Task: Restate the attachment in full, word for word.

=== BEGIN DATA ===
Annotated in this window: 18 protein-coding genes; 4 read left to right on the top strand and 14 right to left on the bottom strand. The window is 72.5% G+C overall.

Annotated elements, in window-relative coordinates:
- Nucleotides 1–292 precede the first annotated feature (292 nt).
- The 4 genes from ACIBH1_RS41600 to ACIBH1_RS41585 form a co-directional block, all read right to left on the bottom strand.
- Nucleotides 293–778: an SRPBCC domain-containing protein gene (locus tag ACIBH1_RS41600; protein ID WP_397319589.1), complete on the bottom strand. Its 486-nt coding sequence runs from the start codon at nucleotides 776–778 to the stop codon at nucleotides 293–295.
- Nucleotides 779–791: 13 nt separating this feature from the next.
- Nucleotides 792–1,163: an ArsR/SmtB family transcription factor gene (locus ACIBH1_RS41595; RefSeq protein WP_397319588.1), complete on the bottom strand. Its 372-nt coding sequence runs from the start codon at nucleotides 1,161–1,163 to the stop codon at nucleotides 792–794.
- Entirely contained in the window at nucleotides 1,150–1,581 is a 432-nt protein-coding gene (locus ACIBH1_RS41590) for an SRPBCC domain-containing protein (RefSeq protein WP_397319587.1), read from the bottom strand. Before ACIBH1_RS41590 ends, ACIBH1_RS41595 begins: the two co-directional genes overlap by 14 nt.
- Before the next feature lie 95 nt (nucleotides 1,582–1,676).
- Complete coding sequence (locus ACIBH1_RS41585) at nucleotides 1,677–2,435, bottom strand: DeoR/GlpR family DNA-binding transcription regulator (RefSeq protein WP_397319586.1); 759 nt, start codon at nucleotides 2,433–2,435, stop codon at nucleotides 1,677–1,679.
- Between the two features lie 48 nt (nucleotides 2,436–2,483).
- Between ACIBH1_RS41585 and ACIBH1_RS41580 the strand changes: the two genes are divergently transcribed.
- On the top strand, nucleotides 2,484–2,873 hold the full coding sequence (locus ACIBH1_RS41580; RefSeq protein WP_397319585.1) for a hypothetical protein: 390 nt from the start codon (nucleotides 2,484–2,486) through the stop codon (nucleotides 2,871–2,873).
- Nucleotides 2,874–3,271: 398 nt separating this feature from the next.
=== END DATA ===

Annotated in this window: 18 protein-coding genes; 4 read left to right on the top strand and 14 right to left on the bottom strand. The window is 72.5% G+C overall.

Annotated elements, in window-relative coordinates:
- Nucleotides 1–292 precede the first annotated feature (292 nt).
- The 4 genes from ACIBH1_RS41600 to ACIBH1_RS41585 form a co-directional block, all read right to left on the bottom strand.
- Nucleotides 293–778: an SRPBCC domain-containing protein gene (locus tag ACIBH1_RS41600; protein ID WP_397319589.1), complete on the bottom strand. Its 486-nt coding sequence runs from the start codon at nucleotides 776–778 to the stop codon at nucleotides 293–295.
- Nucleotides 779–791: 13 nt separating this feature from the next.
- Nucleotides 792–1,163: an ArsR/SmtB family transcription factor gene (locus ACIBH1_RS41595; RefSeq protein WP_397319588.1), complete on the bottom strand. Its 372-nt coding sequence runs from the start codon at nucleotides 1,161–1,163 to the stop codon at nucleotides 792–794.
- Entirely contained in the window at nucleotides 1,150–1,581 is a 432-nt protein-coding gene (locus ACIBH1_RS41590) for an SRPBCC domain-containing protein (RefSeq protein WP_397319587.1), read from the bottom strand. Before ACIBH1_RS41590 ends, ACIBH1_RS41595 begins: the two co-directional genes overlap by 14 nt.
- Before the next feature lie 95 nt (nucleotides 1,582–1,676).
- Complete coding sequence (locus ACIBH1_RS41585) at nucleotides 1,677–2,435, bottom strand: DeoR/GlpR family DNA-binding transcription regulator (RefSeq protein WP_397319586.1); 759 nt, start codon at nucleotides 2,433–2,435, stop codon at nucleotides 1,677–1,679.
- Between the two features lie 48 nt (nucleotides 2,436–2,483).
- Between ACIBH1_RS41585 and ACIBH1_RS41580 the strand changes: the two genes are divergently transcribed.
- On the top strand, nucleotides 2,484–2,873 hold the full coding sequence (locus ACIBH1_RS41580; RefSeq protein WP_397319585.1) for a hypothetical protein: 390 nt from the start codon (nucleotides 2,484–2,486) through the stop codon (nucleotides 2,871–2,873).
- Nucleotides 2,874–3,271: 398 nt separating this feature from the next.